More than a quarter million Rohingya refugees have legal ID after biometric registration
More than 270,000 Rohingya refugees from Myanmar have been biometrically registered and received identity cards, the first time many of them have had legal identification, through a UNHCR and government of Bangladesh program.
UNHCR spokesperson Andrej Mahecic said in a briefing at the Palais des Nations in Geneva that the organizations have used the Biometric Identity Management System (BIMS) to register 270,348 out of more than 900,000 refugees in crowded settlements in the Cox’s Bazar district. After registering their fingerprints and iris scans, refugees receive a photo-ID card with biographic information, indicating Myanmar as their country of origin. More than 450 staff at six locations are registering over 4,000 refugees a day, in hopes of completing the registration process this year.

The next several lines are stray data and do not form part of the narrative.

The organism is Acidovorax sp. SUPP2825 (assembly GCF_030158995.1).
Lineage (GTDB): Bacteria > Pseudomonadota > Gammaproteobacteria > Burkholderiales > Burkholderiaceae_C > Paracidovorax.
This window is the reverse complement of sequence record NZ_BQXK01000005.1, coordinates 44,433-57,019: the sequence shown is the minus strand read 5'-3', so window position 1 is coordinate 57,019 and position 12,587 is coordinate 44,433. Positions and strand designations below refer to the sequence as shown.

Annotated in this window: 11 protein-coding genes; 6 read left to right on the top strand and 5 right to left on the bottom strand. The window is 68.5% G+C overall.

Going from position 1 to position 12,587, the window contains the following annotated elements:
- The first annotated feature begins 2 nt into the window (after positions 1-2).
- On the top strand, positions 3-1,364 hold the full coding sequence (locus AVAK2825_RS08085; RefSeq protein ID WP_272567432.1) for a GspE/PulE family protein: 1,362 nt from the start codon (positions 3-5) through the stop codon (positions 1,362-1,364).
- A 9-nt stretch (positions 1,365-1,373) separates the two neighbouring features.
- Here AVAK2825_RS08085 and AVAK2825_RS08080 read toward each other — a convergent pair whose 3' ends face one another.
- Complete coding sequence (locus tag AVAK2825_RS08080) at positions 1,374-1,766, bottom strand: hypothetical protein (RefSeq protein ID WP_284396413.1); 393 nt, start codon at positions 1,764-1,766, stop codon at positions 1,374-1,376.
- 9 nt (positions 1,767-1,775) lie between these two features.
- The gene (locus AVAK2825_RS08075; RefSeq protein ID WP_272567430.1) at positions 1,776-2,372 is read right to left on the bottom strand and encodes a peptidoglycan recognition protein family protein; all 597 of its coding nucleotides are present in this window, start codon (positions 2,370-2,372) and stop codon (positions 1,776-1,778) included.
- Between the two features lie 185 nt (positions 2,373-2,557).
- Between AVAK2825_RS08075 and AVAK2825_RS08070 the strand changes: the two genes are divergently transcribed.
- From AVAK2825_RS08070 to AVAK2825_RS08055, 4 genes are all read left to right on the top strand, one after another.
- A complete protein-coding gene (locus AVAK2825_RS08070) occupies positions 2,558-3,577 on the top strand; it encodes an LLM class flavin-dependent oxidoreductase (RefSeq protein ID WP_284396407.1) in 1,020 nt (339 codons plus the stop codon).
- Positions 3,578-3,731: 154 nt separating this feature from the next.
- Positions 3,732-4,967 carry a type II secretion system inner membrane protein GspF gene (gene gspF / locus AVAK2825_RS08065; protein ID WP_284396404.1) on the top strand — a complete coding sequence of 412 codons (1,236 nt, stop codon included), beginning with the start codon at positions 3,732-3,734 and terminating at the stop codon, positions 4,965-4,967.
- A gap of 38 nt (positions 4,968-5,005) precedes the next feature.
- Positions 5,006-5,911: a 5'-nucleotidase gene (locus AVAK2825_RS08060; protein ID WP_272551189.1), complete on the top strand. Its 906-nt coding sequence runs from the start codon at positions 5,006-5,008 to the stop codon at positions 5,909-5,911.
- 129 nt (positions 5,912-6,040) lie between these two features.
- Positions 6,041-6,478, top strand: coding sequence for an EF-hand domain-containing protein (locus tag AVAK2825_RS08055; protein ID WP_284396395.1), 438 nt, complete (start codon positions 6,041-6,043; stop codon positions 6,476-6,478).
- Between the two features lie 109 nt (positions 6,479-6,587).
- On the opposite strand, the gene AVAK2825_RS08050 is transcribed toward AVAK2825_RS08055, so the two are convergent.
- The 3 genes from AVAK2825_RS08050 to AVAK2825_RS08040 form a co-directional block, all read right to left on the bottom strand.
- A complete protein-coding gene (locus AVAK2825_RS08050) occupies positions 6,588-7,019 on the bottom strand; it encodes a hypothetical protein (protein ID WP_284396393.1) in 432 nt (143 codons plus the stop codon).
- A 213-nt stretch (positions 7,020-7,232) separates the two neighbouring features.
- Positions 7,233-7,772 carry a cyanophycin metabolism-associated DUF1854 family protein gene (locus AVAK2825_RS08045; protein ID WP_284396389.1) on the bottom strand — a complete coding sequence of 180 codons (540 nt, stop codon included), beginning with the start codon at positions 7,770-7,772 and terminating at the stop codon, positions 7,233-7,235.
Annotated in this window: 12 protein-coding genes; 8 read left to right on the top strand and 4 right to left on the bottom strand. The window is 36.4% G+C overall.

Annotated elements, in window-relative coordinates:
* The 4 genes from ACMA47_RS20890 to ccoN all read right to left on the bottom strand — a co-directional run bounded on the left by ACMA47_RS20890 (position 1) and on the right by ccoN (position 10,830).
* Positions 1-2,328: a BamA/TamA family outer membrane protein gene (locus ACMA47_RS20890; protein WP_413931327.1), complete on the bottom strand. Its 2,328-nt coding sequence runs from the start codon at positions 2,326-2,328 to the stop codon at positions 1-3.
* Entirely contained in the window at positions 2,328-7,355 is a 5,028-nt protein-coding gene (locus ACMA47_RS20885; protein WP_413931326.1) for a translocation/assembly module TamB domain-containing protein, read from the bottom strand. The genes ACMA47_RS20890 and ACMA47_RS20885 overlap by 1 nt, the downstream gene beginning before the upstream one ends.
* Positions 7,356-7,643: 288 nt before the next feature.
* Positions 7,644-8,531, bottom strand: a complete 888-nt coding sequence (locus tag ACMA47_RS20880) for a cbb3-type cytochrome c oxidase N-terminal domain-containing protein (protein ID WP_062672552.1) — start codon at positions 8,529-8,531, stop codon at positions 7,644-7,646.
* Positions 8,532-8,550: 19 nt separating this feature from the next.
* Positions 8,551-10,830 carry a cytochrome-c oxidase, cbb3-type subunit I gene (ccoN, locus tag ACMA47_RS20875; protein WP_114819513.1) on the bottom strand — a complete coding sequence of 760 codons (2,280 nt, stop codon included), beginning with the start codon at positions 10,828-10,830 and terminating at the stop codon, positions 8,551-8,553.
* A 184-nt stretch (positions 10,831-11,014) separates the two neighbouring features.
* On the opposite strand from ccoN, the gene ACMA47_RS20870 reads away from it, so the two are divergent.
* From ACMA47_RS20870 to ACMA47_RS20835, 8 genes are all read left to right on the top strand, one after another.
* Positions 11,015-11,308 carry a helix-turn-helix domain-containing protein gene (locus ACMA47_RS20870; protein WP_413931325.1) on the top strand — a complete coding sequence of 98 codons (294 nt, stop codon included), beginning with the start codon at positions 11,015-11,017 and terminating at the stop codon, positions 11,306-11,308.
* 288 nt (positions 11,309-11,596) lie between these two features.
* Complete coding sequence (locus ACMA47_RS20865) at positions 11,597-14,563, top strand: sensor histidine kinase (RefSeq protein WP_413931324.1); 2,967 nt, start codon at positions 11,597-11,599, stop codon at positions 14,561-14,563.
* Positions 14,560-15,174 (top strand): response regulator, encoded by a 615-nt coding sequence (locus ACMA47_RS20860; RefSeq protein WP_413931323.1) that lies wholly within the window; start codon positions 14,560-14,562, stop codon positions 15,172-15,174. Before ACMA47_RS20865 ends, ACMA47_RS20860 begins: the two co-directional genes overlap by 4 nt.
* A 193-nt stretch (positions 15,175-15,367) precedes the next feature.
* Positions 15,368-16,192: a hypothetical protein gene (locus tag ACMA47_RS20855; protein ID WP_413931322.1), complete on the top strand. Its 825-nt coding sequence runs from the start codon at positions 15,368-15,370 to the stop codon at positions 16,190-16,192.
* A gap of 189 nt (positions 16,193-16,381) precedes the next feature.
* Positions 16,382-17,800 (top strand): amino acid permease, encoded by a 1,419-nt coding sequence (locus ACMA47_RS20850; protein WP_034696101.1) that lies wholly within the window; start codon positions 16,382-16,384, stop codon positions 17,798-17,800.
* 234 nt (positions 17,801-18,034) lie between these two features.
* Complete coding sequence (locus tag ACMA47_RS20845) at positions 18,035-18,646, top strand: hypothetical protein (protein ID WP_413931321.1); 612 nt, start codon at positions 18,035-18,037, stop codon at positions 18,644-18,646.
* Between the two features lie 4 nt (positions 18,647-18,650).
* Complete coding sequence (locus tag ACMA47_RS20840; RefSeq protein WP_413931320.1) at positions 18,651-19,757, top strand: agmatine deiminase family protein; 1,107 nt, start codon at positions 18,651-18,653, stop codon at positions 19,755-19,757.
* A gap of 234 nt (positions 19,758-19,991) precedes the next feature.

The number of people registered under the program has doubled since late-March. Myanmar’s government is also planning to provide biometric national registration cards to internally displaced persons across the country.
The cards, available for all refugees over the age of 12, are intended to facilitate their eventual return to the country, where their citizenship was stripped in a 1982 legal change. Authorities are also hopeful that if people are separated in the natural-disaster prone area, the ID cards will help them reunite.
To that end, they engage with members of the refugee community, including imams, elders, and teachers, to explain the benefits of registration and respond to questions and concerns, according to the announcement.
A Joint Response Plan (JRP) launched in February is seeking $920 million to serve the humanitarian needs of the refugees and host communities in 2019, but the JRP is under 18 percent funded approaching the half-way point of the year.
The UNHCR and the Ugandan government completed a similarly daunting registration campaign for over a million refugees last year.